Apr 27, 2009
1,943
5
Disunited Queendom
#5
A judge's duty is not only to judge in accordance with the law, but also to judge the law.
 

myp

Site Founder
Jan 14, 2009
5,841
50
#7
A judge's duty is not only to judge in accordance with the law, but also to judge the law.
It is not their duty to push certain laws to mean what they want them to mean because in reality that is not what the law was passed for. It is just like making arguments against the second amendment because of the use "militia." Looking at other historical evidence it is clear that most, if not all of the founding fathers believed in the simple right to bear arms.
 

Dirk

Anarchist
Apr 27, 2009
1,943
5
Disunited Queendom
#8
I'm not sure what you mean? Does that then mean pushing issues? :confused:
It means that if a jury agrees that a law is unjust, they can change the law. They can do that for one particular case - make an exception - or objectively - change the law.
 

myp

Site Founder
Jan 14, 2009
5,841
50
#9
It means that if a jury agrees that a law is unjust, they can change the law. They can do that for one particular case - make an exception - or objectively - change the law.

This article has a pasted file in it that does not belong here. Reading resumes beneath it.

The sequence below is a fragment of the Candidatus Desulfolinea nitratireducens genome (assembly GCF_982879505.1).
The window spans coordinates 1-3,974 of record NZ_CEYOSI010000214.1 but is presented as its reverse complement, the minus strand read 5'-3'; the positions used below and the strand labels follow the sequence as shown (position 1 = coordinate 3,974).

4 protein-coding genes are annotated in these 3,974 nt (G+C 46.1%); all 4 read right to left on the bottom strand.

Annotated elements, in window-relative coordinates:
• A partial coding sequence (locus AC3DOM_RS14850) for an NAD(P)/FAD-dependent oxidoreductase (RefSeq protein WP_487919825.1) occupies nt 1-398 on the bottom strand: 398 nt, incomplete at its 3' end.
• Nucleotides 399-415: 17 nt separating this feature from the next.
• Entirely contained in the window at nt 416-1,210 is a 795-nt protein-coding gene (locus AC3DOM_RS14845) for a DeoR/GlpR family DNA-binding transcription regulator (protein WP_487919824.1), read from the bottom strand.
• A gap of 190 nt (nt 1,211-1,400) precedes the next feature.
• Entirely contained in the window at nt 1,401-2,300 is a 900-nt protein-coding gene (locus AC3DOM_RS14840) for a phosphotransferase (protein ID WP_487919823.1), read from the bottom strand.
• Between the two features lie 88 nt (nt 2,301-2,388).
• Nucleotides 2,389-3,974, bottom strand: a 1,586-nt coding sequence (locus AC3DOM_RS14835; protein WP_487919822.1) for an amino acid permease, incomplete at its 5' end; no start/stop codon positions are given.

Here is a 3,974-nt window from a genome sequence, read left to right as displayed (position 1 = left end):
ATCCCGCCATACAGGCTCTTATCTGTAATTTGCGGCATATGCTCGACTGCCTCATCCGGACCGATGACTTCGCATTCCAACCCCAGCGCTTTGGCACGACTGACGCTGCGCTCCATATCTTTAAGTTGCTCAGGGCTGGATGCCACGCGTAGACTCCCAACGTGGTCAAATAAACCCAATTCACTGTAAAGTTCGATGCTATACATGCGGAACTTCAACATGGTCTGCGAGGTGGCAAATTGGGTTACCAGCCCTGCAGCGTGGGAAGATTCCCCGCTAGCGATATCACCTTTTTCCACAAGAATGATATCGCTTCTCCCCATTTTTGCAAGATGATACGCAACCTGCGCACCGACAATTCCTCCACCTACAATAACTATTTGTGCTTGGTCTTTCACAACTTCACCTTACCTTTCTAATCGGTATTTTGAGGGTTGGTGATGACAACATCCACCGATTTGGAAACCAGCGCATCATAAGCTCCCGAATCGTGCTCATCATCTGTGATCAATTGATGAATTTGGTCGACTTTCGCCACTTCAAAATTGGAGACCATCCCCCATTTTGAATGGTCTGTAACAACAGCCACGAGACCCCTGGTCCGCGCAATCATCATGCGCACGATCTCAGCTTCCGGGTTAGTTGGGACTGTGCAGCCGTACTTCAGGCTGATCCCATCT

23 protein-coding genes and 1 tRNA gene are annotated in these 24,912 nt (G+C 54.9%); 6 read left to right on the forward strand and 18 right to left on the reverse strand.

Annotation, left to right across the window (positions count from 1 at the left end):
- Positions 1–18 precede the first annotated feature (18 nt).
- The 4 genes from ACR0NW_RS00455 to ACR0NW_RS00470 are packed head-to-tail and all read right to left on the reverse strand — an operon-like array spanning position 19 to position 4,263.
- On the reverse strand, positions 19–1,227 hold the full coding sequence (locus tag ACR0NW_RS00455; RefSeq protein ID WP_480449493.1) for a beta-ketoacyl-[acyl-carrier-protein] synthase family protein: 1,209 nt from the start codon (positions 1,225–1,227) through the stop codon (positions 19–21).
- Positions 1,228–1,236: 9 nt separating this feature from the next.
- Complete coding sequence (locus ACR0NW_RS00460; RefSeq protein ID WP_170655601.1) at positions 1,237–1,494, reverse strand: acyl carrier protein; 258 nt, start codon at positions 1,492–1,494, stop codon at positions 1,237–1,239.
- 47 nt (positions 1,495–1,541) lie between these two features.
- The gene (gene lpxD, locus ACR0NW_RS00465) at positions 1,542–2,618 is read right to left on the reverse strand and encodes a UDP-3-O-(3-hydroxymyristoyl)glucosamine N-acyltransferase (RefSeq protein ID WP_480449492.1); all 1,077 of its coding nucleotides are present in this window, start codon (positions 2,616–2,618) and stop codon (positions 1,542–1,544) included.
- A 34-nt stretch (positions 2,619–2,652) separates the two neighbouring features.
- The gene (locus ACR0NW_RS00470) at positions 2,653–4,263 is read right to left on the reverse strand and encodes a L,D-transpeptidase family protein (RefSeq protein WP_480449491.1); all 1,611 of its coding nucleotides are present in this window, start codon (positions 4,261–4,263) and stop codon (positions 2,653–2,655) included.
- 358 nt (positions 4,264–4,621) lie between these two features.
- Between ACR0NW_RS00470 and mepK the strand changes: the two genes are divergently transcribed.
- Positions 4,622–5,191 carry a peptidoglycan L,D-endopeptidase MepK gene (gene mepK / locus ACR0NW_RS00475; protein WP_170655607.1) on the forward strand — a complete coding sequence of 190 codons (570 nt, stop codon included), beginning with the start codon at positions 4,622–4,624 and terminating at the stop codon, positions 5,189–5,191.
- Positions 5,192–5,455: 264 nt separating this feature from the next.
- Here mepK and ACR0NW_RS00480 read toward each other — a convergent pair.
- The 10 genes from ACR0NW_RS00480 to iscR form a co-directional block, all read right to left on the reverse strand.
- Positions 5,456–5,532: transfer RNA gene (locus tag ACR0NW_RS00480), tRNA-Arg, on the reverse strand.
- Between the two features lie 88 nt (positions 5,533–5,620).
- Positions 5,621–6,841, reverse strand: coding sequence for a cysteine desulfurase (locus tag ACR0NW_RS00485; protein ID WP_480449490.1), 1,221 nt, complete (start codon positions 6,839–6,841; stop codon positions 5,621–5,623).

What gives them the right to change the law? That would mean there is a temporary oligarchy without the people's representation in that moment. Laws should made by Congress and the President, the branches for whom the people vote for, not by a jury of random people or a judge who was not elected.
 

myp

Site Founder
Jan 14, 2009
5,841
50
#11
The US Constitution. The Sixth Amendment.

I shouldn't have to tell you this.
I am not arguing against the right to a jury. I am arguing against biased jurors who change the law to how they want to. In fact, the sixth amendment says jurors should be impartial, which further supports my argument against activist jurors and judges.
 

Dirk

Anarchist
Apr 27, 2009
1,943
5
Disunited Queendom
#12
I am not arguing against the right to a jury. I am arguing against biased jurors who change the law to how they want to. In fact, the sixth amendment says jurors should be impartial, which further supports my argument against activist jurors and judges.
It also says "juries may not only find things of their own knowledge, but they go according to their consciences."

Noah Webster Dictionary 1828 said:
Juries decide both the law and the fact in criminal prosecutions.
Pennsylvania, Indiana and Maryland have it in their own constitutions. The state codes of Connecticut and Illinois also do.

John Adams said:
It is not only the Juror's right, but his duty to find the verdict according to his own understanding, judgment, and conscience, though in direct opposition to the direction of the court.
Further affirmations made by John Jay, James Irdell, John Marshall and Jack Weinstein.

I bring your attention additionally to Sparf and Hansen v. US in 1985.